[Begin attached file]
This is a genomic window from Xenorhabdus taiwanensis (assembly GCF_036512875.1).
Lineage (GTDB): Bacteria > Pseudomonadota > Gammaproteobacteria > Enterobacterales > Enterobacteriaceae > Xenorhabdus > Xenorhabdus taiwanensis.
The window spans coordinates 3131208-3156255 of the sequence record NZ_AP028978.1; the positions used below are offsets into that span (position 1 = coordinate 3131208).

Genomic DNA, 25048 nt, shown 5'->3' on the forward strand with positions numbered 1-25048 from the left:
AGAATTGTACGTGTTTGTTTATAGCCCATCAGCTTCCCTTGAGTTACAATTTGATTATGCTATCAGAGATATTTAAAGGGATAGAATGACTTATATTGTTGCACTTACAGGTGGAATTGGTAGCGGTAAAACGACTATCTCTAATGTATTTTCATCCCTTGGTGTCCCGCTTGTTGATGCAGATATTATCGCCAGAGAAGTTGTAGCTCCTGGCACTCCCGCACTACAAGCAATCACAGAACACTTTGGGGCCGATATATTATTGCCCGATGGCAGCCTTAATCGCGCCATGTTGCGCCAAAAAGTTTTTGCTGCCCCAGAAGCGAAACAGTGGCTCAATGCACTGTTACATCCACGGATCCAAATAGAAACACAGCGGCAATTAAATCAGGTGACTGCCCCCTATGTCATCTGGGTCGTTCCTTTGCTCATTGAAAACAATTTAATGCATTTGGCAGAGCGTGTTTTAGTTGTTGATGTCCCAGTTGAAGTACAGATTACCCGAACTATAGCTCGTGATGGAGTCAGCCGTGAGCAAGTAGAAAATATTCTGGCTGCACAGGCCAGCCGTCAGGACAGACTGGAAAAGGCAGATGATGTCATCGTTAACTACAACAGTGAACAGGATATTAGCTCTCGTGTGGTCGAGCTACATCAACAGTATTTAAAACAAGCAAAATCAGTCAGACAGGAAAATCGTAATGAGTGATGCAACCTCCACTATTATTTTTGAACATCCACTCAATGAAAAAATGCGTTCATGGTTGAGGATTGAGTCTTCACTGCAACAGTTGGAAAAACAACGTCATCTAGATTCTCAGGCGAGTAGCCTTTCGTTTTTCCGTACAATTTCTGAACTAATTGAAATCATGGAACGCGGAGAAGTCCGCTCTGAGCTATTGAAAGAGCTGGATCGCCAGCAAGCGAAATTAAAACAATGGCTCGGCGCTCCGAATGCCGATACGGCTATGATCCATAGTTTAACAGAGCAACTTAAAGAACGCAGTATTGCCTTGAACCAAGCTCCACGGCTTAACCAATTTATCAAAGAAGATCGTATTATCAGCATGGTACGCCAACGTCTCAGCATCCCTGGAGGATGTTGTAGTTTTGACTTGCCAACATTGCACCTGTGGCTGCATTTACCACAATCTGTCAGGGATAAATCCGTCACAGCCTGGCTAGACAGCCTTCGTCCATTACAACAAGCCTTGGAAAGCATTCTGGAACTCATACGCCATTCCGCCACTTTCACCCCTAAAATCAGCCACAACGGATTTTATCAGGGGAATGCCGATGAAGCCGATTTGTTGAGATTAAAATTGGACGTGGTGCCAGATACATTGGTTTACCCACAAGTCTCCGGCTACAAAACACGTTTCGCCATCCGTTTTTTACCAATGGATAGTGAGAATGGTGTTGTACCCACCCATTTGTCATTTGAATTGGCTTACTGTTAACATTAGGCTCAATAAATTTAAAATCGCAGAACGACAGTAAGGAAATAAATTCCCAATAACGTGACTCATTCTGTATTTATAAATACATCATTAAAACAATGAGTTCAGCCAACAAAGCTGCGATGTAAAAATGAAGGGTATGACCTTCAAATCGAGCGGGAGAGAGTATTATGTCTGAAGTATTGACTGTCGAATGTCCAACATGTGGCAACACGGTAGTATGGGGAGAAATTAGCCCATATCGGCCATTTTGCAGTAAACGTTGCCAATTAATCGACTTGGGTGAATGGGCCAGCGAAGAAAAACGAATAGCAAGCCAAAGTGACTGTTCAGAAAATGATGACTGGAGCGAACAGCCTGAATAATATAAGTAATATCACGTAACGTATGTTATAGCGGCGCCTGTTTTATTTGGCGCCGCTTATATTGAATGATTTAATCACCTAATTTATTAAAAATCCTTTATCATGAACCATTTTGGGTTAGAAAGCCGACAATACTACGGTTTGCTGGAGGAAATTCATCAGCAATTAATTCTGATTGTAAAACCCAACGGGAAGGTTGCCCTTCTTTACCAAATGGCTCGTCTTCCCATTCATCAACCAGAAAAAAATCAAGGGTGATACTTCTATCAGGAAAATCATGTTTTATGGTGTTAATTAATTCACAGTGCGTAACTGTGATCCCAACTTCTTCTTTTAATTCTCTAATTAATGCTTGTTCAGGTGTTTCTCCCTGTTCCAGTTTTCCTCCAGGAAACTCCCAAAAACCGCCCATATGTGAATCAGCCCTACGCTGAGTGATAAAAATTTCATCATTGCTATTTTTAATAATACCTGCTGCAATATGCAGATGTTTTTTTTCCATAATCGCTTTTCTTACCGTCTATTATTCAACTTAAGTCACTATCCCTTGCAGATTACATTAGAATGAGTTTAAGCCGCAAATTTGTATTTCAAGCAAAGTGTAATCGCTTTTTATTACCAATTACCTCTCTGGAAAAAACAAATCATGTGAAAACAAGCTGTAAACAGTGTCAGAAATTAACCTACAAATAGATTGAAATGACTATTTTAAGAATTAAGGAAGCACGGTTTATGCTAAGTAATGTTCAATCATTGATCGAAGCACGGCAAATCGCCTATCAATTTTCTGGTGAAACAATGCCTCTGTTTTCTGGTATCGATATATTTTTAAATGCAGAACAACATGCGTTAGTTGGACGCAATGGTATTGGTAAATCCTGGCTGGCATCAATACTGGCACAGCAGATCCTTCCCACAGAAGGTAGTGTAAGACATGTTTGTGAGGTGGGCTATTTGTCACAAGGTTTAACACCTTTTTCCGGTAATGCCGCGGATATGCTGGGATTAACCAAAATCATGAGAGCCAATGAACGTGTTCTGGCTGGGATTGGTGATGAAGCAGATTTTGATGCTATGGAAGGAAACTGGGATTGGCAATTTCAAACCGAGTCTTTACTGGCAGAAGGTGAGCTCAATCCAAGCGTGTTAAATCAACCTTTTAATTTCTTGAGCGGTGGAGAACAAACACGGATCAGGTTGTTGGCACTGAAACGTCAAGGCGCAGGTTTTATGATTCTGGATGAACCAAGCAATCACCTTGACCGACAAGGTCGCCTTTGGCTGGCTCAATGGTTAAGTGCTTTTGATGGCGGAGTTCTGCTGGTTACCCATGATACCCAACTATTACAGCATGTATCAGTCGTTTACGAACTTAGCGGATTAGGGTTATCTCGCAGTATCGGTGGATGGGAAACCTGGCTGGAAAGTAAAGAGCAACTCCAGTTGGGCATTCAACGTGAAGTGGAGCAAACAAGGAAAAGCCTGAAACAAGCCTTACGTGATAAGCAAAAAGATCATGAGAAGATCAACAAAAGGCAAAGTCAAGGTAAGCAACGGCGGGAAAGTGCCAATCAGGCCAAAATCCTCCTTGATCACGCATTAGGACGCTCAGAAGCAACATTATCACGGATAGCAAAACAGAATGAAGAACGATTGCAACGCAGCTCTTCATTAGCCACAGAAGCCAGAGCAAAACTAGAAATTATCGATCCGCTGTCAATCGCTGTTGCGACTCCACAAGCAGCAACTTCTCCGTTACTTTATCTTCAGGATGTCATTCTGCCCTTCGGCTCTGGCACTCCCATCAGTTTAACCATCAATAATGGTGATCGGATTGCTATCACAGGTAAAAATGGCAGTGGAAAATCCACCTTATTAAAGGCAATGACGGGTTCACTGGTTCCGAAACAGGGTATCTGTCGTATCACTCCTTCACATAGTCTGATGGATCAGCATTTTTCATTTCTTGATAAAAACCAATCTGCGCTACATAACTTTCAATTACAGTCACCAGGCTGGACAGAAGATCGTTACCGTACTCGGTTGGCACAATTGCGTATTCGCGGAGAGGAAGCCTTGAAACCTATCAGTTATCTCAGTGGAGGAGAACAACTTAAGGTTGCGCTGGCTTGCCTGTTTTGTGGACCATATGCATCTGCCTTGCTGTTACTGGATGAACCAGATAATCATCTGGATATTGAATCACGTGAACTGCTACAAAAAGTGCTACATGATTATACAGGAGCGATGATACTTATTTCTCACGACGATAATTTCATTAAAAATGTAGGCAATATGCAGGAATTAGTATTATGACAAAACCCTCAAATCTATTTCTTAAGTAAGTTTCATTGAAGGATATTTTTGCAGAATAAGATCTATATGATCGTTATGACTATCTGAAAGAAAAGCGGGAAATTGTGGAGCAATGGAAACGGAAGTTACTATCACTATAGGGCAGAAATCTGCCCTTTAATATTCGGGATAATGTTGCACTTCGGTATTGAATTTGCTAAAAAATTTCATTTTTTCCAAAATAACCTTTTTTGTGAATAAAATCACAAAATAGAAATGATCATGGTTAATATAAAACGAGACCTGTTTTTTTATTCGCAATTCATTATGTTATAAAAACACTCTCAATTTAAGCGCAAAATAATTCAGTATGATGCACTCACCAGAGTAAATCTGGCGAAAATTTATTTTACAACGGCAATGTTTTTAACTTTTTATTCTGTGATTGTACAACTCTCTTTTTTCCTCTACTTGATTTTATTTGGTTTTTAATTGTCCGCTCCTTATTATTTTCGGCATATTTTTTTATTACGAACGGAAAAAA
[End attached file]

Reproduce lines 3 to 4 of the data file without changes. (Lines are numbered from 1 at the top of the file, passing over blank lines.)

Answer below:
The window spans coordinates 3131208-3156255 of the sequence record NZ_AP028978.1; the positions used below are offsets into that span (position 1 = coordinate 3131208).

Genomic DNA, 25048 nt, shown 5'->3' on the forward strand with positions numbered 1-25048 from the left: